You can automate virtually all investment processes these days, so that an individual can get almost everything, from an investment plan to securities purchases and rebalancing, done on their own. But you can’t automate human emotion.
In a compelling drama that has seen the rise of “robo advisers” challenging the models of traditional financial planners, brokers and wealth managers, most people see this as some fight to the death between automatons and people, with either the Terminators or the human race ultimately being triumphant.
If you leave the drama at the movies, however, what you see is that both sides can peacefully coexist largely because they provide complementary services in very different fashions.
Yes, there will be a lot of casualties of both advisory firms and robo-adviser platforms in the next few years, but the ultimate winner in this contest is clear: It is the consumer, who will wind up with improved access to superior financial advice at a lower cost, and who is likely to start planning and managing his or her finances earlier in life as a result.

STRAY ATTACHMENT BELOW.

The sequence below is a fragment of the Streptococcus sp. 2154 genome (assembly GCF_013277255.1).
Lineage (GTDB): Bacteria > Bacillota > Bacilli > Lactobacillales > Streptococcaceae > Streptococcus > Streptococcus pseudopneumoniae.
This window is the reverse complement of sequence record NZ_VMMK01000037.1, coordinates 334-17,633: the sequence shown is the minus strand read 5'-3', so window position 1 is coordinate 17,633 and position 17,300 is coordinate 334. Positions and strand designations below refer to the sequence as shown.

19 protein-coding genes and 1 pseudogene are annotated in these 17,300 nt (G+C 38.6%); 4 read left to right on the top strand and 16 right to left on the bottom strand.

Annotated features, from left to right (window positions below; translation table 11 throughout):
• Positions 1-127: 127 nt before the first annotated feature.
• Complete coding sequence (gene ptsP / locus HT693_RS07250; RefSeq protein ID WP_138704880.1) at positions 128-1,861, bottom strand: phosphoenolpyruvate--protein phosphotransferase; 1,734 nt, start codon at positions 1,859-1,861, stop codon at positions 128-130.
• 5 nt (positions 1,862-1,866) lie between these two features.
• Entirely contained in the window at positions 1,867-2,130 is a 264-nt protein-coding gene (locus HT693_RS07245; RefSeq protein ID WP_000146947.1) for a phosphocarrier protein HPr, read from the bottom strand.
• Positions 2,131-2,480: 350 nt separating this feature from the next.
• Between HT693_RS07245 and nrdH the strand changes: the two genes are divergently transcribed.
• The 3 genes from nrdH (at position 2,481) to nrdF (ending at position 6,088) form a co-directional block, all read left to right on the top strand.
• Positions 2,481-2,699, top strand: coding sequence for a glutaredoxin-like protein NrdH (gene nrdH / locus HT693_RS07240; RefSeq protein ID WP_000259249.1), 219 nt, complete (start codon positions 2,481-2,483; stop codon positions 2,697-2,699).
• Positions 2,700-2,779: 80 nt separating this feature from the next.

To see why the consumer wins, we must first look at the battle and break through the hype.
Robo advisers are automated investment services that promise to make financial planning and execution easy, inexpensive (or downright cheap) and even fun. Technically, they rely on algorithms and formulas to take the pain and uncertainty out of investing by building a portfolio (typically of low-cost exchange-traded funds), rebalancing it periodically over time, reinvesting dividends and more.
Whether it is the better-known options like Betterment, WealthFront, FutureAdviser, Motif Investing or new choices like SmartPlanner, Blooom or Charles Schwab’s new robo adviser, the idea is to come away with professional-grade help at minimal effort and cost.
All the individual investor really needs to do is answer some questions, provide some information, maybe choose a stocks-and-bonds allocation from a list of options (or maybe not, if the adviser selects one based on the client’s age), and the system does the rest.